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Subscribe to this list via RSS Blog posts tagged in sacrifice

Posted by on in Culture Blogs

French Inquisitor Pierre de Lancre wrote that at the Basque Sabbats the Devil himself presided at mass. At the moment of Consecration, he would cry out: This is my body! Then he would lift the Host, which was black, round, and stamped with the Devil's image (de Lancre specifies that he lifts it “on his horns”), and those present would fall down in adoration and cry out, twice repeated, a mysterious four-word phrase, which has rung down the history of witchcraft ever since.

In his account of the Basque trials, de Lancre transcribes the Basque words as:

Aquerra Goity, Aquerra Beyty

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Yesterday I got an interesting question from a reader named Wendy, who has allowed me to print part of her e-mail and my response to her so as to accomodate others who might be struggling with this question. It went as follows:

"Hi Elani, I read your blog a lot and saw that you wrote that sometimes sacrifices were burned fully, and sometimes they were only partly sacrificed and partly eaten. I think the difference is in who the sacrifice is to, but I have trouble deciding who should get what type of offering. Is there a list or something I can use? Thanks! Wendy."
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Recent Comments - Show all comments
  • Joseph Eberling
    Joseph Eberling says #
    i think being what i believe in is what i am wiccan and i in joy being what i am i believe in the power that i got in with the gro
  • Joseph Eberling
    Joseph Eberling says #
    I am a green witch and I study herbs and practice crastals and try to help ppl with there problems and ive been doing this for 5
  • Jamie
    Jamie says #
    This is a really great post, and so useful... I recently gathered some standing dead wood for the fire pit, and now we can put i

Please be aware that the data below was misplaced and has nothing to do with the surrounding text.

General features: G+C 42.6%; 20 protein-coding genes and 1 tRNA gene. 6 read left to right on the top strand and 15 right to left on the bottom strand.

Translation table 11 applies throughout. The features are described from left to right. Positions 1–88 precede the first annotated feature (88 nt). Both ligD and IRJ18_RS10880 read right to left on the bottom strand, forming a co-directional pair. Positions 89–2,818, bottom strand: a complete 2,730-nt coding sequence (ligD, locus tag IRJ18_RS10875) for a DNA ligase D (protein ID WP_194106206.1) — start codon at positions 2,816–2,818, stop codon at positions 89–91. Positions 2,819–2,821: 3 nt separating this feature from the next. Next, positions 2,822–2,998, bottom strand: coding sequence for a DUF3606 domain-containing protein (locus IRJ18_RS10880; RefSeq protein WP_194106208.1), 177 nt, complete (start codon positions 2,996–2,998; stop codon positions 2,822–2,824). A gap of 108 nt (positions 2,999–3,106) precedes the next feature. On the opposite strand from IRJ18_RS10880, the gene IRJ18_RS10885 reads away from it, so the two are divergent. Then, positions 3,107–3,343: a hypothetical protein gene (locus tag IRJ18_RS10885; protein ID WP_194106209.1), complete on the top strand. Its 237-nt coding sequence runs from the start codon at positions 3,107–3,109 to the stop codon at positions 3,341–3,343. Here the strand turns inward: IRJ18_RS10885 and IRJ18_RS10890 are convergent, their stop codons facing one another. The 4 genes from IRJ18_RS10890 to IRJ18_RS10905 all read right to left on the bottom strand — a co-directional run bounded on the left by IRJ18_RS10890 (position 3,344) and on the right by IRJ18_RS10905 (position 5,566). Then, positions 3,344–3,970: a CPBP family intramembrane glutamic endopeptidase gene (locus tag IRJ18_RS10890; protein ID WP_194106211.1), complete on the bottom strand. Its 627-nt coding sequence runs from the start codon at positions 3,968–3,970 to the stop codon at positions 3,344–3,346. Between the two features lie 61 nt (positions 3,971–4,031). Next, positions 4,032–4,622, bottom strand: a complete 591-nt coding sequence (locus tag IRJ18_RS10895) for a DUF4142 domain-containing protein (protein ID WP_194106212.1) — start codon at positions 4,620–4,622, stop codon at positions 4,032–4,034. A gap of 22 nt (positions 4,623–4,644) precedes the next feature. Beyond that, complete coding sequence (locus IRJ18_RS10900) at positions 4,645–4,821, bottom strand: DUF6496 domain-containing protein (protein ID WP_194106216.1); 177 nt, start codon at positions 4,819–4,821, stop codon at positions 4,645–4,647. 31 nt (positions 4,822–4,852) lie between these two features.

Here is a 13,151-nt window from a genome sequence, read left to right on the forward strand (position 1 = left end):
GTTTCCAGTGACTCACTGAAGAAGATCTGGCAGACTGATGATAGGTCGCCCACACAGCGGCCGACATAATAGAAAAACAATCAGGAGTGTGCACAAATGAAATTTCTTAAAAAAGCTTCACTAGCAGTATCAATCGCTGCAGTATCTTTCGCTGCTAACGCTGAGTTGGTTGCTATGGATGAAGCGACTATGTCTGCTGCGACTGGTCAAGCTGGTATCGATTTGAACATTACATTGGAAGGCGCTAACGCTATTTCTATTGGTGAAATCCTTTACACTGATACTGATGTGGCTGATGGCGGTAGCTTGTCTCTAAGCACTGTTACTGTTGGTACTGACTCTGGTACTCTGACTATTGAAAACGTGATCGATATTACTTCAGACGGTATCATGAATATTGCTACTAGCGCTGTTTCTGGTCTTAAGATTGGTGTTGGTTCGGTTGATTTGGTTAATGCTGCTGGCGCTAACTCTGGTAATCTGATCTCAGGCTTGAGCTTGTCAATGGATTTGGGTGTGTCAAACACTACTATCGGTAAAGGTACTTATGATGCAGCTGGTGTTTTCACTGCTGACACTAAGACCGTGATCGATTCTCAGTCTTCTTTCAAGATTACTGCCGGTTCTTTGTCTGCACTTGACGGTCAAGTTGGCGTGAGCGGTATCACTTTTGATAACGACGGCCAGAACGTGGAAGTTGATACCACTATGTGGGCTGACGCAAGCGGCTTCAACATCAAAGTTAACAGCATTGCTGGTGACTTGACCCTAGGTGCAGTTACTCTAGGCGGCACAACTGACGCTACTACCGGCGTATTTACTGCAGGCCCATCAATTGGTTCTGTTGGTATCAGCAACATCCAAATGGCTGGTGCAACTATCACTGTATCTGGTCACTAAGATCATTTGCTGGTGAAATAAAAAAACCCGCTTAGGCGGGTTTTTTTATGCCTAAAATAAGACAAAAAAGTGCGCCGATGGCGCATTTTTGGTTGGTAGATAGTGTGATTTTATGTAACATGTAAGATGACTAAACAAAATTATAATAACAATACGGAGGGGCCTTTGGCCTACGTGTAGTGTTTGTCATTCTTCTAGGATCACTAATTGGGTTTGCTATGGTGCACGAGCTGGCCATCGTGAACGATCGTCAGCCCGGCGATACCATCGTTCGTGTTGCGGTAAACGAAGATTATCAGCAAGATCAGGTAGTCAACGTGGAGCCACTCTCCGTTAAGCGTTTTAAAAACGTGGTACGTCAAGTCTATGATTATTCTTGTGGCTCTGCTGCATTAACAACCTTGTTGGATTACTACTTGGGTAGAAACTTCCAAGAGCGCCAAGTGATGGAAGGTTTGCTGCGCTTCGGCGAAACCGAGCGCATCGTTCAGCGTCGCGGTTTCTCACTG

• Elani Temperance
    Elani Temperance says #
    Very welcome! This is exactly the reason why I like reader questions so much.
Heathen Gods and Sacrifice (and Transformation)

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Recent Comments - Show all comments
  • Alfar
    Alfar says #
    Thank you.... I know the ladies will enjoy this... the fellas as well... but the ladies especially. They love when another female
  • Alfar
    Alfar says #
    Great work. I am an Asatru Gothi and work with prison ministry / education. There are a great number of fine heathen men and women
  • Shirl Sazynski
    Shirl Sazynski says #
    Thank you, Alfar. I am happy that my writings can make a difference in other peoples' lives, including those who are trying to mak
  • Shirl Sazynski
    Shirl Sazynski says #
    Thank you both, Jessica and Rebecca. Pogany is amazing. I am also fond of Ivan Bilibin and there are hordes of unknown Slavic arti
  • Rebecca Buchanan
    Rebecca Buchanan says #
    Terrific essay. It is very timely, at least in my case. Also, thanks for the image credits. It can be hard to find good images o

Posted by on in SageWoman Blogs
The Harvest of the Mother

The blade is sharp
Scythe swings in
Flashing arc as
Sheaf of wheat
And apples fall
The Harvest now begun.

Gather the grain
Leave what you must
Fill carefully woven baskets
With the overflowing bounty.

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Posted by on in SageWoman Blogs

Yggdrasil

Huginn and Muninn, the ravens return,

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Recent Comments - Show all comments
  • Amoret BriarRose
    Amoret BriarRose says #
    Thank you! I thought it might be appropriate for Lammas/Lughnasadh.
  • Laurie Novotny
    Laurie Novotny says #
    I love this!

Posted by on in Culture Blogs

The time of Lughnasadh, or Lammas, is nigh. The basic Wiccan definition tells us that this is the celebration of the first harvest, so that the Solar God (Lugh, in this instance), Who has been waning since Litha, is now sacrificed as embodiment of the grain we humans depend upon. The theme is, as all harvest festivals, gratitude for the bounty of Mother Earth and Father Sun.

Because my path is Earth-centered, I believe it is less important to hold to the "traditional" meaning of the sabbats than it is to attune to the energy of the place where you actually live, where (hopefully) your own food is grown. The seasons of Ireland are a far cry from the seasons of the Ozark Mountains. Here, gardens and farms are in the fullness of activity and production (Goddess willing). We have been harvesting many crops for weeks now - including the native Three Sisters: corn, beans and summer squash. August, while indeed a time to harvest, is also a time for planting the fall short-season crops. Therefore, my "locavore" version of Lughnasadh recognizes that this is also a time for renewal: strengthened by the warm soil and full bounty, we can plant new seeds in our lives and communities.

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